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The Sound of Music – Broadway Revival 1998

THE SOUND OF GOD-KNOWS-WHAT By Peter Filichia

So what does this sentence remind you of?

“She spread out her arms and spun in circle after circle, her face toward the sun, her short hair ruffling in the light breeze, a radiant smile plastered on her face.”

Julie Andrews in THE SOUND OF MUSIC, right?

Yes – but these specific words come from Alan Goldsher’s 2012 novel MY FAVORITE FANGS.

I was in Niantic, Connecticut in Book Barn when the cover caught my eye and wouldn’t let it go. There was the familiar logo of the Oscar-winning film, but this Maria von Trapp looked pale and drawn.

When we first meet her, she’s a bat until she lands on earth. Then she turns into Maria, who became a vampire after having been bitten by a bat. As Maria explains her occasional flight of fancy, “I take to the skies when my heart is lonely. My heart wants to scream every song it hears.”

Then Maria is off to the abbey, described as an “eyesore in the most rancid part of Salzburg” where The Sisters of the Undead reside. One nun was killed after she fell off a doe named Golden Sun.

The convent has a “wine” cellar, and, yes, Golsher puts his own quotation marks around the word. (You can easily guess why.)

In case you don’t know the meaning of “flibbertygibbet,” the nuns will oblige: a promiscuous girl. And believe me: I’m putting it much more elegantly than Goldsher does. His nuns believe that “a day without disgustingness is like a day without a moonbeam in your hand.”

Maria again reminds Mother Zombie that she likes to sing “songs with nice melodies and interesting chord changes but corny lyrics.” We see that Goldsher admires Rodgers much more than Hammerstein. 

(More on that later.)

Mother Zombie asks Maria “Would you like to sing one right now?” to which Maria admits “I’d like to, but there might be an issue with royalties.”

Besides, Mother Zombie has a chore for Maria – to care for “seven mortal children. How do you feel about kids?” And with the spirit worthy of burlesque top bananas, Maria replies “They have stringy necks, but they generally taste sweeter than adults.”

So she gets the job as governess, packs her suitcase as well as a musical instrument. Not a guitar, mind you, but a tenor saxophone.

Before Maria leaves, Mother Zombie imparts some words of wisdom: “When the Devil closes a door, he opens a window and shoves someone right out of it.”

Goldsher shows us he’s into grammar, for he has John Coltrane correct the last word of Maria’s credo “I Have Confidence in Me” – that it should be “I Have Confidence in Myself.” 

Maria’s response? “Tell that to Hammerstein.”

And there’s Goldsher’s first mistake. Original SOUND OF MUSIC lyricist Oscar Hammerstein II had been dead for more than a thousand days before this song was created – some say by Richard Rodgers himself, some say by Saul Chaplin, some say by both.

Are you still stuck on seeing the name John Coltrane? There was a famous mid-twentieth century jazz musician by that name – and that’s precisely the person that Goldsher means. Our author brought him into the story because in 1961, Coltrane recorded an album called MY FAVORITE THINGS; it showcased a thirteen-minute version of the song.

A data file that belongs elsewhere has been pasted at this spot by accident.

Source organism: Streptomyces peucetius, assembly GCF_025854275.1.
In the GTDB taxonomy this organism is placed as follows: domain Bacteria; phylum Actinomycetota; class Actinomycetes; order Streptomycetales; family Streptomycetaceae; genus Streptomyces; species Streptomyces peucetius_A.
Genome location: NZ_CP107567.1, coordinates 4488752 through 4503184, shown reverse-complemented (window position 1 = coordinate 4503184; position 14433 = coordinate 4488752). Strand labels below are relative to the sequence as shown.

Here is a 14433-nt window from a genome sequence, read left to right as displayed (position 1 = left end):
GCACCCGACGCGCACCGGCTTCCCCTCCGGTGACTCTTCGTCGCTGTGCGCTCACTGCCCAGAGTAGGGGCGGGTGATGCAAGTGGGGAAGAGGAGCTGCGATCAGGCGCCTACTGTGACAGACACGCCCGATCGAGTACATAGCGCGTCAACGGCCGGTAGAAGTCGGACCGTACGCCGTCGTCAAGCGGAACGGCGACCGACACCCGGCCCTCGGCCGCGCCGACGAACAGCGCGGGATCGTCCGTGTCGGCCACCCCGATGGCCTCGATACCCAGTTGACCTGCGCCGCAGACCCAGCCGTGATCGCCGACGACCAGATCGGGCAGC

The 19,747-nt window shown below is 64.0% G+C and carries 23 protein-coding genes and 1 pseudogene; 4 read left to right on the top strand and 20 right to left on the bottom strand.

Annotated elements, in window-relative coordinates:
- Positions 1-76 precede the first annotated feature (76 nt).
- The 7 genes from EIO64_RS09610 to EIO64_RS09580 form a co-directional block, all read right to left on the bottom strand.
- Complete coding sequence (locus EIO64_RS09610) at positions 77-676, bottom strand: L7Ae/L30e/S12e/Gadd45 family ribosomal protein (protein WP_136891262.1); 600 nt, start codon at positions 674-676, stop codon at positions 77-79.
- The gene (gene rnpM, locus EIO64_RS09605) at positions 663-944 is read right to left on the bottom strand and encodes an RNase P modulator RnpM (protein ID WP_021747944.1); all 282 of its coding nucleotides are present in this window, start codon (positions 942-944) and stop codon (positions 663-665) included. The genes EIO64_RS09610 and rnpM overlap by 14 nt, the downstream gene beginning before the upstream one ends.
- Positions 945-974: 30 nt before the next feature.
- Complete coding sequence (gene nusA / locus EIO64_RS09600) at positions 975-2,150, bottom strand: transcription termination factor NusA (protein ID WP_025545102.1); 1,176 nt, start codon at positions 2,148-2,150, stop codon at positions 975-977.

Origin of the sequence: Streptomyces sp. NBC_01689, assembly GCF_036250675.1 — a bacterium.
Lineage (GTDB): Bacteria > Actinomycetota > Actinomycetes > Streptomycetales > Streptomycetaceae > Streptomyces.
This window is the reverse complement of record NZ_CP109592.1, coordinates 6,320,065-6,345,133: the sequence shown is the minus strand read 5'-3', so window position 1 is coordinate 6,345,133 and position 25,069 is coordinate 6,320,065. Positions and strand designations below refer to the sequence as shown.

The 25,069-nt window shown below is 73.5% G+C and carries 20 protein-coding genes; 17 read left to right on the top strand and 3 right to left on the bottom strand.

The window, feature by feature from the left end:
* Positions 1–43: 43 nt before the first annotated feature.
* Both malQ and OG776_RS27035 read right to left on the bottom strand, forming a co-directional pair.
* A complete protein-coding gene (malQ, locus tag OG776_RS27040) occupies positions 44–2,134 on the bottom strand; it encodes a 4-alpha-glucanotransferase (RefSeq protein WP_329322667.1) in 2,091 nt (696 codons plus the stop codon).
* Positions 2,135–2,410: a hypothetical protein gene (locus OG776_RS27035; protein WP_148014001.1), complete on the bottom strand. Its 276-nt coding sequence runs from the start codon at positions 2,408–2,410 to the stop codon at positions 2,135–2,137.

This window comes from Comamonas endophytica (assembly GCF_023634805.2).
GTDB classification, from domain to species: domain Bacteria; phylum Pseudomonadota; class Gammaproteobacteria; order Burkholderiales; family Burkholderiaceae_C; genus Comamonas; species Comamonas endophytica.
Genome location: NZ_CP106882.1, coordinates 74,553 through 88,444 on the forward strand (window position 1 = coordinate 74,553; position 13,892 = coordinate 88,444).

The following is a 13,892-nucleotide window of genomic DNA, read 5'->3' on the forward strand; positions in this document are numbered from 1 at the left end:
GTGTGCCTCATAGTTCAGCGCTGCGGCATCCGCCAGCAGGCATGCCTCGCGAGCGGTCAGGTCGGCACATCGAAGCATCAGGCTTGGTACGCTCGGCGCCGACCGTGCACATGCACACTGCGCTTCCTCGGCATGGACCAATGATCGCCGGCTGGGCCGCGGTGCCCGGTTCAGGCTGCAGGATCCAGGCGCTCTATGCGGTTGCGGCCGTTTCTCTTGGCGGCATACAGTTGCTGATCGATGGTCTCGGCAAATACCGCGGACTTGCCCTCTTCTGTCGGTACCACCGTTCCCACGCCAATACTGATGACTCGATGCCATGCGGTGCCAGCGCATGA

Goldsher has a new take on the famous scene where Maria makes the kids’ play clothes from the discarded drapes. Instead, she tells the housekeeper that she’ll wear them because “they’ll make me pretty and witty and gay. I pity any girl who isn’t me today.”

Goldsher then writes “From outside came a scream: ‘Wrong musical!’”

As for the children, Friedrich is one lusty lad who has his eye (and more) on Maria. Liesl immediately guesses her new governess hails from vampire-land, and, bored teen that she is, feels that she’d get more excitement if she could become one, too. Maria obliges by using her fangs to take a big juicy bite.

Soon Maria is on her knees in prayer: “Dear Lucifer, now I know why you sent me here.”

When the Captain announces he’ll be leaving for Vienna, Goldsher writes that the children “broke into heartfelt applause.” This does make life easier for Liesl to have a clandestine meeting with Rolf.

In the original, Liesl admits to her beau “I know that I’m naive.” In contrast, here she says “I know things about bachelor dandies and drinkers of brandies that you wouldn’t believe. Touch me, you hot piece of Aryan beef.”

Rolf probably would in ordinary circumstances, but he’s seen through her: “When did you become a vampire?” That starts a terrible ever-escalating fight between them that results in her killing him.

When she enters Maria’s bedroom, she’s naked. “You won’t tell father, will you?”

That’s as far as I’ve read – and I’m not at all sure I’ll continue. My guess is that this is the first you’ve heard of MY FAVORITE FANGS, and it may well be the last, for this book I bought for less money than a Starbucks latte. 

And yet, THE SOUND OF MUSIC, which began its life in nearby New Haven nearly sixty years ago, is still with us. Safe to say that it, unlike MY FAVORITE FANGS, will be around as long as there are raindrops on roses and whiskers on kittens.

Peter Filichia also writes a column each Monday at www.broadwayselect.com and each Friday at www.mtishows.com. He can be heard most weeks of the year on www.broadwayradio.com.